Wednesday, 28 September 2011
Weekly Technical Meeting - 22nd September 2011
The eRaUI team met again on Thursday 22nd September for our weekly technical meeting. During the course of this meeting, we saw a demonstration of some of the current developments within eRaUI so far. This included a brief tour of the data collection, recording, playback and heatmap tools so far created. These tools already have significant useful functionality, despite being in an early alpha stage of development. Currently, the analytical component of eRaUI is able to:
1) Record a user's interaction with a web-application, including all clicks, mouse movements, key events and scroll events.
2) Identify recurring visitors across domains and determine essential analytics regarding their platform, browser and OS.
3) Play back their interaction with a web application; using a jQuery based 'replay' system.
4) Generate a heatmap indicating mouse clicks within the application - thus highlighting the areas within an application which are often visited / clicked.
We also discussed the following points:
User Identities within eRaUI - one of the difficulties with the current eRaUI proposal is the need to track individual users who may visit a website on multiple occasions. The currently proposed mechanism of cookie-based tracking makes it difficult to reliably keep track of the precise identity of users. However, it is possible, using cookies, to identify patterns of usage particular to recurring visitors in a way which is imprecise yet still meaningful. In order to address this difficulty, it is proposed that we consider a login system whereby users of eRaUI-enabled interfaces can uniquely identify themselves.
We discussed ways in which it might be possible to categorise users into levels (i.e. expert, novice etc) using ontologies. This method (essentially a dictionary of keywords corresponding to levels of use) would need to be specific to a particular field of website or web-application (i.e. research), which somewhat limits the generic applicability of eRaUI. It has been discussed that there may be more non-application-specific mechanisms by which to determine user type.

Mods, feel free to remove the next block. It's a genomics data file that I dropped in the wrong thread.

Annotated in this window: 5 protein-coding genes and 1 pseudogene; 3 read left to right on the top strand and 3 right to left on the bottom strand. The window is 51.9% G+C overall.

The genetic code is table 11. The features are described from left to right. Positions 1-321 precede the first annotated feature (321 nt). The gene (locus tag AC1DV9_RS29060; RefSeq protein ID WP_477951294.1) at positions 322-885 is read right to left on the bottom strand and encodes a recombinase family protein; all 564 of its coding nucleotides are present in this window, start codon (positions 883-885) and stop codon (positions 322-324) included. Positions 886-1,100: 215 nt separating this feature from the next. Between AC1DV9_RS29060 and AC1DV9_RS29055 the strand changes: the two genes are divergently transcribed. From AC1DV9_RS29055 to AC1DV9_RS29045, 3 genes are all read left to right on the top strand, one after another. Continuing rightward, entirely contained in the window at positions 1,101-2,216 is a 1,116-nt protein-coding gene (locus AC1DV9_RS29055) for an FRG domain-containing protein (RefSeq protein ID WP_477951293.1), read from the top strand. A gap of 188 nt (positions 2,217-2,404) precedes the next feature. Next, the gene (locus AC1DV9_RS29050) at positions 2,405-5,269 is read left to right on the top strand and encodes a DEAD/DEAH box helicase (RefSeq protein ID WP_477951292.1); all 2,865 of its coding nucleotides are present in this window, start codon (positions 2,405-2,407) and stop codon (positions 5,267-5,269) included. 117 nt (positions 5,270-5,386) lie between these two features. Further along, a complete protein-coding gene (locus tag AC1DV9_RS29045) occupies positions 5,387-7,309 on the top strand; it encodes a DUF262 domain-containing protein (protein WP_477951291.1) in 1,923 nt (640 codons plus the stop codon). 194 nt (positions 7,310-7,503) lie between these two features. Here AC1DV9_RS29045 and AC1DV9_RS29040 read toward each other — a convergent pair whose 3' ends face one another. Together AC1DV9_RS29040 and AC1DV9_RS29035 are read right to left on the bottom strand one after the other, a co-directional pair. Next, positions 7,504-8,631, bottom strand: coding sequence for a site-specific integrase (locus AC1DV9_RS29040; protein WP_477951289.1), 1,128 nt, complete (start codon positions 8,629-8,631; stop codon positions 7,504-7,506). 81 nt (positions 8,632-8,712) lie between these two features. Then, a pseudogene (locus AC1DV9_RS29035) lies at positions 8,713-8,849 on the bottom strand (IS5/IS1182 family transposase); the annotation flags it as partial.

Another mechanism by which it may be possible to categorise user ability level is by monitoring users' behavioural pathways as they seek particular content items within the website. For instance, a novice user may take a long time to locate a particular tool within the NaCTeM website compared to an experienced user. By comparing the times taken to reach the same item, we can make inferences as to their experience level and categorise them accordingly. A short path to a particular item would mean an experienced user.
It has been suggested that the newly-created heatmap analytics system be made so that links within heatmaps can be followed to generate heatmaps of the pages which they link to. This will always be possible provided that data is available within these pages to generate a heatmap.
The analytics (heatmap and recording) systems are currently somewhat separate in terms of proposed functionality to the widget aspect of eRaUI. For this reason, it has been proposed that eRaUI might be implementable in an 'analytics only' form for users who may wish to benefit from the analytical data without placing a widget on their web-application.
It has also been proposed that we ensure that code is adequately commented so as to make our deliverables as redistributable and configurable as possible for end-users.